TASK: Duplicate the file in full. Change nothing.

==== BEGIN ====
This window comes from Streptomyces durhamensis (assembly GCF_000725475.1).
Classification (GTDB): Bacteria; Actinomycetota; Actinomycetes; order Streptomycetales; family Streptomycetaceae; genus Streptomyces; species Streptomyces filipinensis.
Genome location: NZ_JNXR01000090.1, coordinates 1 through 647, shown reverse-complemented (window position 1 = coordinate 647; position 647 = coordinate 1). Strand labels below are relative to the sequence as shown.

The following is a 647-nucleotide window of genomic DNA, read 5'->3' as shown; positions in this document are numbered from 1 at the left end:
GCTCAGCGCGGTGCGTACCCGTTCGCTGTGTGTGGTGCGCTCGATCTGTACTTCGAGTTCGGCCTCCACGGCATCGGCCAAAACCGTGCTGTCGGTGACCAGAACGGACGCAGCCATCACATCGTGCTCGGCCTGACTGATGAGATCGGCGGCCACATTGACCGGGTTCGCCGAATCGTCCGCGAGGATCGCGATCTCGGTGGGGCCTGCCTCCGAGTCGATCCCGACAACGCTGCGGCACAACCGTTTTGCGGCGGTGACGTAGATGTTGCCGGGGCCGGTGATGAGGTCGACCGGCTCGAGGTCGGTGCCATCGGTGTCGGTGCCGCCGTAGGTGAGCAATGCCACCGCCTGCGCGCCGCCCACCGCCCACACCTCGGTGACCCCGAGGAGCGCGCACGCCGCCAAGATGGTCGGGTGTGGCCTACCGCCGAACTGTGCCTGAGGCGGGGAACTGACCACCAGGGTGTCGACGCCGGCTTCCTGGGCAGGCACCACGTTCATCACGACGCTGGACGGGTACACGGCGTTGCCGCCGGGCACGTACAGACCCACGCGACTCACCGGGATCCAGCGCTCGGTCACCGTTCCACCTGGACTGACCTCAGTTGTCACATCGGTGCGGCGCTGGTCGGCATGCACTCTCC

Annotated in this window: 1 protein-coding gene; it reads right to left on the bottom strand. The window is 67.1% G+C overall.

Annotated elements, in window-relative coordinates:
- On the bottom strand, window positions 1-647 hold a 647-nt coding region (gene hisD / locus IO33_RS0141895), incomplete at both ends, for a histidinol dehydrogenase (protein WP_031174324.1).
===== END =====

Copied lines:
This window comes from Streptomyces durhamensis (assembly GCF_000725475.1).
Classification (GTDB): Bacteria; Actinomycetota; Actinomycetes; order Streptomycetales; family Streptomycetaceae; genus Streptomyces; species Streptomyces filipinensis.
Genome location: NZ_JNXR01000090.1, coordinates 1 through 647, shown reverse-complemented (window position 1 = coordinate 647; position 647 = coordinate 1). Strand labels below are relative to the sequence as shown.

The following is a 647-nucleotide window of genomic DNA, read 5'->3' as shown; positions in this document are numbered from 1 at the left end:
GCTCAGCGCGGTGCGTACCCGTTCGCTGTGTGTGGTGCGCTCGATCTGTACTTCGAGTTCGGCCTCCACGGCATCGGCCAAAACCGTGCTGTCGGTGACCAGAACGGACGCAGCCATCACATCGTGCTCGGCCTGACTGATGAGATCGGCGGCCACATTGACCGGGTTCGCCGAATCGTCCGCGAGGATCGCGATCTCGGTGGGGCCTGCCTCCGAGTCGATCCCGACAACGCTGCGGCACAACCGTTTTGCGGCGGTGACGTAGATGTTGCCGGGGCCGGTGATGAGGTCGACCGGCTCGAGGTCGGTGCCATCGGTGTCGGTGCCGCCGTAGGTGAGCAATGCCACCGCCTGCGCGCCGCCCACCGCCCACACCTCGGTGACCCCGAGGAGCGCGCACGCCGCCAAGATGGTCGGGTGTGGCCTACCGCCGAACTGTGCCTGAGGCGGGGAACTGACCACCAGGGTGTCGACGCCGGCTTCCTGGGCAGGCACCACGTTCATCACGACGCTGGACGGGTACACGGCGTTGCCGCCGGGCACGTACAGACCCACGCGACTCACCGGGATCCAGCGCTCGGTCACCGTTCCACCTGGACTGACCTCAGTTGTCACATCGGTGCGGCGCTGGTCGGCATGCACTCTCC

Annotated in this window: 1 protein-coding gene; it reads right to left on the bottom strand. The window is 67.1% G+C overall.

Annotated elements, in window-relative coordinates:
- On the bottom strand, window positions 1-647 hold a 647-nt coding region (gene hisD / locus IO33_RS0141895), incomplete at both ends, for a histidinol dehydrogenase (protein WP_031174324.1).